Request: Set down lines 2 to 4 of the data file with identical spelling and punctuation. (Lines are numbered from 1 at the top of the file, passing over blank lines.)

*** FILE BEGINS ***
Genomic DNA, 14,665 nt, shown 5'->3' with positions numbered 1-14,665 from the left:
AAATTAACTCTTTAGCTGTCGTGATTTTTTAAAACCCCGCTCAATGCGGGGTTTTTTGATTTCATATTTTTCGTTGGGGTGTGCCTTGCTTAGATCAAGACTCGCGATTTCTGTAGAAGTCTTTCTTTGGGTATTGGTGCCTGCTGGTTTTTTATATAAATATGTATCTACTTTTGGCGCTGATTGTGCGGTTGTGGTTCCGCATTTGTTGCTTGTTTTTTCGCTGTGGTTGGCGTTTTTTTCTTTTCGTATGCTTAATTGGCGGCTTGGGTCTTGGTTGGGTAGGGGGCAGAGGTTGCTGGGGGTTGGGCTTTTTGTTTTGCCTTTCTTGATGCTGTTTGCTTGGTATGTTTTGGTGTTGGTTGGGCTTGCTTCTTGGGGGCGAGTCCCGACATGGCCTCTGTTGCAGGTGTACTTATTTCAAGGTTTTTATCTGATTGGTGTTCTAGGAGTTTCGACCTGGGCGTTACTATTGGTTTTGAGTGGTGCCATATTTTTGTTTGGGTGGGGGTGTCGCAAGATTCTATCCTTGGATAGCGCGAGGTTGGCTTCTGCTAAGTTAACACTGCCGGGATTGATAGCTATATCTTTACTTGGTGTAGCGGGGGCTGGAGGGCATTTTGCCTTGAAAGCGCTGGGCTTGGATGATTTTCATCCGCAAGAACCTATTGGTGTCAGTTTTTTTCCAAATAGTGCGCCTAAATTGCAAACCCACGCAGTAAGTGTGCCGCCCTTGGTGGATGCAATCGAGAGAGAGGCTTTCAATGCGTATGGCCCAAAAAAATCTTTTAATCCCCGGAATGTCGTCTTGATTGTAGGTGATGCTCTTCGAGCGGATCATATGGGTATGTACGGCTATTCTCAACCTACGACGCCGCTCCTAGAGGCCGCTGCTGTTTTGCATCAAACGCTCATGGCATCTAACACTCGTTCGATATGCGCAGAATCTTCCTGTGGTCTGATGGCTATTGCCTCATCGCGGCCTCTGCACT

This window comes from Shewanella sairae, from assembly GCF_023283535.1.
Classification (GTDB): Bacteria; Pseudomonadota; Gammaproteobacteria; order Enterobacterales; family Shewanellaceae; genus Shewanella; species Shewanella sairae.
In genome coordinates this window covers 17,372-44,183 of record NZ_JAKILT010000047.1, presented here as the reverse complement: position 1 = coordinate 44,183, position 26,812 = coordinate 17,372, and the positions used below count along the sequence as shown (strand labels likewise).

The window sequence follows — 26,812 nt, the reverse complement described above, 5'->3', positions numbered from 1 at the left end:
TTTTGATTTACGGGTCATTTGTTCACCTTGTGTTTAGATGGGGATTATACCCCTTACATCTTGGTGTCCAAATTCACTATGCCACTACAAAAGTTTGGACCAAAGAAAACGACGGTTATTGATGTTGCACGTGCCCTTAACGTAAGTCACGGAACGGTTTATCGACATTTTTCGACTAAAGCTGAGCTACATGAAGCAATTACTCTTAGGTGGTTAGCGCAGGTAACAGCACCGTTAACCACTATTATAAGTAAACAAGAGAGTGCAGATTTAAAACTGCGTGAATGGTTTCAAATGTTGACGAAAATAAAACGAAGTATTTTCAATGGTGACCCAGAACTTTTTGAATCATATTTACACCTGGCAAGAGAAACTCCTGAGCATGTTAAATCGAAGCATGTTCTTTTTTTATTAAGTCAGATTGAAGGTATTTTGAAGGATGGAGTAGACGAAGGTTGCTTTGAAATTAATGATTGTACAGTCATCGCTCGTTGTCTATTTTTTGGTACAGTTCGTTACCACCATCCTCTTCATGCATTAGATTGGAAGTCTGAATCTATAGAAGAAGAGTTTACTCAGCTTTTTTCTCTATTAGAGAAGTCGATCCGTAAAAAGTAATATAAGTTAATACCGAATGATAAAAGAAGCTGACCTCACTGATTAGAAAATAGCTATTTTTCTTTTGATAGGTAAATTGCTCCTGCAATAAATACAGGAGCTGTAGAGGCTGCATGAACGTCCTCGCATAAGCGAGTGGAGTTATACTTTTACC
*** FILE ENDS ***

AAATTAACTCTTTAGCTGTCGTGATTTTTTAAAACCCCGCTCAATGCGGGGTTTTTTGATTTCATATTTTTCGTTGGGGTGTGCCTTGCTTAGATCAAGACTCGCGATTTCTGTAGAAGTCTTTCTTTGGGTATTGGTGCCTGCTGGTTTTTTATATAAATATGTATCTACTTTTGGCGCTGATTGTGCGGTTGTGGTTCCGCATTTGTTGCTTGTTTTTTCGCTGTGGTTGGCGTTTTTTTCTTTTCGTATGCTTAATTGGCGGCTTGGGTCTTGGTTGGGTAGGGGGCAGAGGTTGCTGGGGGTTGGGCTTTTTGTTTTGCCTTTCTTGATGCTGTTTGCTTGGTATGTTTTGGTGTTGGTTGGGCTTGCTTCTTGGGGGCGAGTCCCGACATGGCCTCTGTTGCAGGTGTACTTATTTCAAGGTTTTTATCTGATTGGTGTTCTAGGAGTTTCGACCTGGGCGTTACTATTGGTTTTGAGTGGTGCCATATTTTTGTTTGGGTGGGGGTGTCGCAAGATTCTATCCTTGGATAGCGCGAGGTTGGCTTCTGCTAAGTTAACACTGCCGGGATTGATAGCTATATCTTTACTTGGTGTAGCGGGGGCTGGAGGGCATTTTGCCTTGAAAGCGCTGGGCTTGGATGATTTTCATCCGCAAGAACCTATTGGTGTCAGTTTTTTTCCAAATAGTGCGCCTAAATTGCAAACCCACGCAGTAAGTGTGCCGCCCTTGGTGGATGCAATCGAGAGAGAGGCTTTCAATGCGTATGGCCCAAAAAAATCTTTTAATCCCCGGAATGTCGTCTTGATTGTAGGTGATGCTCTTCGAGCGGATCATATGGGTATGTACGGCTATTCTCAACCTACGACGCCGCTCCTAGAGGCCGCTGCTGTTTTGCATCAAACGCTCATGGCATCTAACACTCGTTCGATATGCGCAGAATCTTCCTGTGGTCTGATGGCTATTGCCTCATCGCGGCCTCTGCACT

This window comes from Shewanella sairae, from assembly GCF_023283535.1.
Classification (GTDB): Bacteria; Pseudomonadota; Gammaproteobacteria; order Enterobacterales; family Shewanellaceae; genus Shewanella; species Shewanella sairae.